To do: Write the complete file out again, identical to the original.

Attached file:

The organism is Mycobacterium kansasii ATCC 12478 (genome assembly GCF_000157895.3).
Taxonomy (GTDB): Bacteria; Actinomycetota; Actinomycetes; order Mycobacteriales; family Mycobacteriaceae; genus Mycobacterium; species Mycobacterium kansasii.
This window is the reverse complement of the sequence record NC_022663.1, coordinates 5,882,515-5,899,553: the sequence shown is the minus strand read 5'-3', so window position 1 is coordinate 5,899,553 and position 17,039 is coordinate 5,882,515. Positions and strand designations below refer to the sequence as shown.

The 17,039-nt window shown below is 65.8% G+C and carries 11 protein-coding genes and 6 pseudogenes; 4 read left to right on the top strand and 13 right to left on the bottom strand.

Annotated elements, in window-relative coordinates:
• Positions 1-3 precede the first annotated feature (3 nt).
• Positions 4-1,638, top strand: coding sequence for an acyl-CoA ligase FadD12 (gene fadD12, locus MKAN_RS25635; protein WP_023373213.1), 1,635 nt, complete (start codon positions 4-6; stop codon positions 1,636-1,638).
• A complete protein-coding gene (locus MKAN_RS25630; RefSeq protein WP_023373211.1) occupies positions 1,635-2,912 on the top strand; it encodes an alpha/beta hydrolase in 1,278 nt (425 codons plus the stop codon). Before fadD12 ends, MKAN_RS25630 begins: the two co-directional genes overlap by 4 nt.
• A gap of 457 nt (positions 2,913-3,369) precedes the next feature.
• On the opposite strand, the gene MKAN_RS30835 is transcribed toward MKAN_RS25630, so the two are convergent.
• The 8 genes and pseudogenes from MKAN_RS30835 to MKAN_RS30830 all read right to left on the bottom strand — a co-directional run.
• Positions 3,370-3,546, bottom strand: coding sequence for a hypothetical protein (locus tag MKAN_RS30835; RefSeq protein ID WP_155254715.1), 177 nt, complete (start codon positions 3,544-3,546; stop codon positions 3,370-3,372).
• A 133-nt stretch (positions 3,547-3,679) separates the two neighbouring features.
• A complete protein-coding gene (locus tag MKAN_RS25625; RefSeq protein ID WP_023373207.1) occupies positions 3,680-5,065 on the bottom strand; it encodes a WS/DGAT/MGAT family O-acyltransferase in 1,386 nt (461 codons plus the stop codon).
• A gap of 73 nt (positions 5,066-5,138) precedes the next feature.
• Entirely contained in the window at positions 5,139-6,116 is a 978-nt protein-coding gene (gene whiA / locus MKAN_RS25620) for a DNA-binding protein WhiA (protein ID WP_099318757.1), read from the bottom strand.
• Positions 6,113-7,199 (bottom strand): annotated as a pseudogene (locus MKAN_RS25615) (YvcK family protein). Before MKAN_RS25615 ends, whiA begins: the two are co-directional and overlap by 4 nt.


The organism is Mycobacterium kansasii ATCC 12478 (genome assembly GCF_000157895.3).
Taxonomy (GTDB): Bacteria; Actinomycetota; Actinomycetes; order Mycobacteriales; family Mycobacteriaceae; genus Mycobacterium; species Mycobacterium kansasii.
This window is the reverse complement of the sequence record NC_022663.1, coordinates 5,882,515-5,899,553: the sequence shown is the minus strand read 5'-3', so window position 1 is coordinate 5,899,553 and position 17,039 is coordinate 5,882,515. Positions and strand designations below refer to the sequence as shown.

The 17,039-nt window shown below is 65.8% G+C and carries 11 protein-coding genes and 6 pseudogenes; 4 read left to right on the top strand and 13 right to left on the bottom strand.

Annotated elements, in window-relative coordinates:
• Positions 1-3 precede the first annotated feature (3 nt).
• Positions 4-1,638, top strand: coding sequence for an acyl-CoA ligase FadD12 (gene fadD12, locus MKAN_RS25635; protein WP_023373213.1), 1,635 nt, complete (start codon positions 4-6; stop codon positions 1,636-1,638).
• A complete protein-coding gene (locus MKAN_RS25630; RefSeq protein WP_023373211.1) occupies positions 1,635-2,912 on the top strand; it encodes an alpha/beta hydrolase in 1,278 nt (425 codons plus the stop codon). Before fadD12 ends, MKAN_RS25630 begins: the two co-directional genes overlap by 4 nt.
• A gap of 457 nt (positions 2,913-3,369) precedes the next feature.
• On the opposite strand, the gene MKAN_RS30835 is transcribed toward MKAN_RS25630, so the two are convergent.
• The 8 genes and pseudogenes from MKAN_RS30835 to MKAN_RS30830 all read right to left on the bottom strand — a co-directional run.
• Positions 3,370-3,546, bottom strand: coding sequence for a hypothetical protein (locus tag MKAN_RS30835; RefSeq protein ID WP_155254715.1), 177 nt, complete (start codon positions 3,544-3,546; stop codon positions 3,370-3,372).
• A 133-nt stretch (positions 3,547-3,679) separates the two neighbouring features.
• A complete protein-coding gene (locus tag MKAN_RS25625; RefSeq protein ID WP_023373207.1) occupies positions 3,680-5,065 on the bottom strand; it encodes a WS/DGAT/MGAT family O-acyltransferase in 1,386 nt (461 codons plus the stop codon).
• A gap of 73 nt (positions 5,066-5,138) precedes the next feature.
• Entirely contained in the window at positions 5,139-6,116 is a 978-nt protein-coding gene (gene whiA / locus MKAN_RS25620) for a DNA-binding protein WhiA (protein ID WP_099318757.1), read from the bottom strand.
• Positions 6,113-7,199 (bottom strand): annotated as a pseudogene (locus MKAN_RS25615) (YvcK family protein). Before MKAN_RS25615 ends, whiA begins: the two are co-directional and overlap by 4 nt.